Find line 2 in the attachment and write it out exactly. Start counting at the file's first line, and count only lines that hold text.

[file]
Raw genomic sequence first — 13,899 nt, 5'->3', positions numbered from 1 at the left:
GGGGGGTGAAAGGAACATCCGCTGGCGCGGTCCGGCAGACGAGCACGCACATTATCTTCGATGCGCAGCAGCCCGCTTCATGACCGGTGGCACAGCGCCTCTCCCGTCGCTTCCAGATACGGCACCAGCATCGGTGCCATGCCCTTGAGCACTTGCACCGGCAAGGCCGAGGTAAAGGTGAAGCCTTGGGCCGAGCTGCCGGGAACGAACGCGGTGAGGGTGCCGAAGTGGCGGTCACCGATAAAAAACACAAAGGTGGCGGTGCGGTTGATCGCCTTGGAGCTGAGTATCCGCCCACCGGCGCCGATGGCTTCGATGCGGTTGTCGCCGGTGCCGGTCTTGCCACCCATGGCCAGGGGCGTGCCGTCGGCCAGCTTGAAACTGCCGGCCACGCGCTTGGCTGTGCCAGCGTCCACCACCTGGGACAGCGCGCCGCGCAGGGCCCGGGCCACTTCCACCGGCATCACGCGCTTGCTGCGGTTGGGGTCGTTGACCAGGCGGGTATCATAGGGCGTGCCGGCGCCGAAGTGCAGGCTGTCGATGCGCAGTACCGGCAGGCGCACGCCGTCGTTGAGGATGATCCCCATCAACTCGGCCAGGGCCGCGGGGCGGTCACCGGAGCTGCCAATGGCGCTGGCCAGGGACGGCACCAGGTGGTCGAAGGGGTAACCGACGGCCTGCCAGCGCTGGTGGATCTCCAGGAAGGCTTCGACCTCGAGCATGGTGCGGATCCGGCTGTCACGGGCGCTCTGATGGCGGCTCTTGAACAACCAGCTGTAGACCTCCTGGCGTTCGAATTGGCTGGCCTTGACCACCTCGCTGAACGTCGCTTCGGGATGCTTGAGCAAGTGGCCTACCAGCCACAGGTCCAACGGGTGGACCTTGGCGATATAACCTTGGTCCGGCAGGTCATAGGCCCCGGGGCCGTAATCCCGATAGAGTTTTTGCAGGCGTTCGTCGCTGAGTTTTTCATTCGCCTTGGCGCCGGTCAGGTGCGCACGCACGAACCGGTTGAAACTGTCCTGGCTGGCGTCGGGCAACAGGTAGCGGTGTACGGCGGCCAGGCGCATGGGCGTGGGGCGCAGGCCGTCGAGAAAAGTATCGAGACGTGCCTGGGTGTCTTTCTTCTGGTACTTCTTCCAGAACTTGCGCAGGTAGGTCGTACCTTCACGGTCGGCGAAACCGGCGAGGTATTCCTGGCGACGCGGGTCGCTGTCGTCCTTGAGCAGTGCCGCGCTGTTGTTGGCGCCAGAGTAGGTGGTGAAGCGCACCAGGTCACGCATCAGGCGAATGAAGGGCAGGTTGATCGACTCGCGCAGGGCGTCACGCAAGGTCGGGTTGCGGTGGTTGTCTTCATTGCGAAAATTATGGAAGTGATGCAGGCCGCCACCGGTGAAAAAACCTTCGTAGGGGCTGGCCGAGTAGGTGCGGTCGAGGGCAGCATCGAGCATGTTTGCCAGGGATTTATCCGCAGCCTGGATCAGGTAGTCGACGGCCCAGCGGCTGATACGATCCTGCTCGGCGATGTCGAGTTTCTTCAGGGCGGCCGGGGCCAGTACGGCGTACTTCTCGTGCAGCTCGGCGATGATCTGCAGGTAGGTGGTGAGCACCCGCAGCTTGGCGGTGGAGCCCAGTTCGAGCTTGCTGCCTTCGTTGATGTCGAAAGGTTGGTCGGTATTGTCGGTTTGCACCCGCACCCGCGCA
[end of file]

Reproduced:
GGGGGGTGAAAGGAACATCCGCTGGCGCGGTCCGGCAGACGAGCACGCACATTATCTTCGATGCGCAGCAGCCCGCTTCATGACCGGTGGCACAGCGCCTCTCCCGTCGCTTCCAGATACGGCACCAGCATCGGTGCCATGCCCTTGAGCACTTGCACCGGCAAGGCCGAGGTAAAGGTGAAGCCTTGGGCCGAGCTGCCGGGAACGAACGCGGTGAGGGTGCCGAAGTGGCGGTCACCGATAAAAAACACAAAGGTGGCGGTGCGGTTGATCGCCTTGGAGCTGAGTATCCGCCCACCGGCGCCGATGGCTTCGATGCGGTTGTCGCCGGTGCCGGTCTTGCCACCCATGGCCAGGGGCGTGCCGTCGGCCAGCTTGAAACTGCCGGCCACGCGCTTGGCTGTGCCAGCGTCCACCACCTGGGACAGCGCGCCGCGCAGGGCCCGGGCCACTTCCACCGGCATCACGCGCTTGCTGCGGTTGGGGTCGTTGACCAGGCGGGTATCATAGGGCGTGCCGGCGCCGAAGTGCAGGCTGTCGATGCGCAGTACCGGCAGGCGCACGCCGTCGTTGAGGATGATCCCCATCAACTCGGCCAGGGCCGCGGGGCGGTCACCGGAGCTGCCAATGGCGCTGGCCAGGGACGGCACCAGGTGGTCGAAGGGGTAACCGACGGCCTGCCAGCGCTGGTGGATCTCCAGGAAGGCTTCGACCTCGAGCATGGTGCGGATCCGGCTGTCACGGGCGCTCTGATGGCGGCTCTTGAACAACCAGCTGTAGACCTCCTGGCGTTCGAATTGGCTGGCCTTGACCACCTCGCTGAACGTCGCTTCGGGATGCTTGAGCAAGTGGCCTACCAGCCACAGGTCCAACGGGTGGACCTTGGCGATATAACCTTGGTCCGGCAGGTCATAGGCCCCGGGGCCGTAATCCCGATAGAGTTTTTGCAGGCGTTCGTCGCTGAGTTTTTCATTCGCCTTGGCGCCGGTCAGGTGCGCACGCACGAACCGGTTGAAACTGTCCTGGCTGGCGTCGGGCAACAGGTAGCGGTGTACGGCGGCCAGGCGCATGGGCGTGGGGCGCAGGCCGTCGAGAAAAGTATCGAGACGTGCCTGGGTGTCTTTCTTCTGGTACTTCTTCCAGAACTTGCGCAGGTAGGTCGTACCTTCACGGTCGGCGAAACCGGCGAGGTATTCCTGGCGACGCGGGTCGCTGTCGTCCTTGAGCAGTGCCGCGCTGTTGTTGGCGCCAGAGTAGGTGGTGAAGCGCACCAGGTCACGCATCAGGCGAATGAAGGGCAGGTTGATCGACTCGCGCAGGGCGTCACGCAAGGTCGGGTTGCGGTGGTTGTCTTCATTGCGAAAATTATGGAAGTGATGCAGGCCGCCACCGGTGAAAAAACCTTCGTAGGGGCTGGCCGAGTAGGTGCGGTCGAGGGCAGCATCGAGCATGTTTGCCAGGGATTTATCCGCAGCCTGGATCAGGTAGTCGACGGCCCAGCGGCTGATACGATCCTGCTCGGCGATGTCGAGTTTCTTCAGGGCGGCCGGGGCCAGTACGGCGTACTTCTCGTGCAGCTCGGCGATGATCTGCAGGTAGGTGGTGAGCACCCGCAGCTTGGCGGTGGAGCCCAGTTCGAGCTTGCTGCCTTCGTTGATGTCGAAAGGTTGGTCGGTATTGTCGGTTTGCACCCGCACCCGCGCA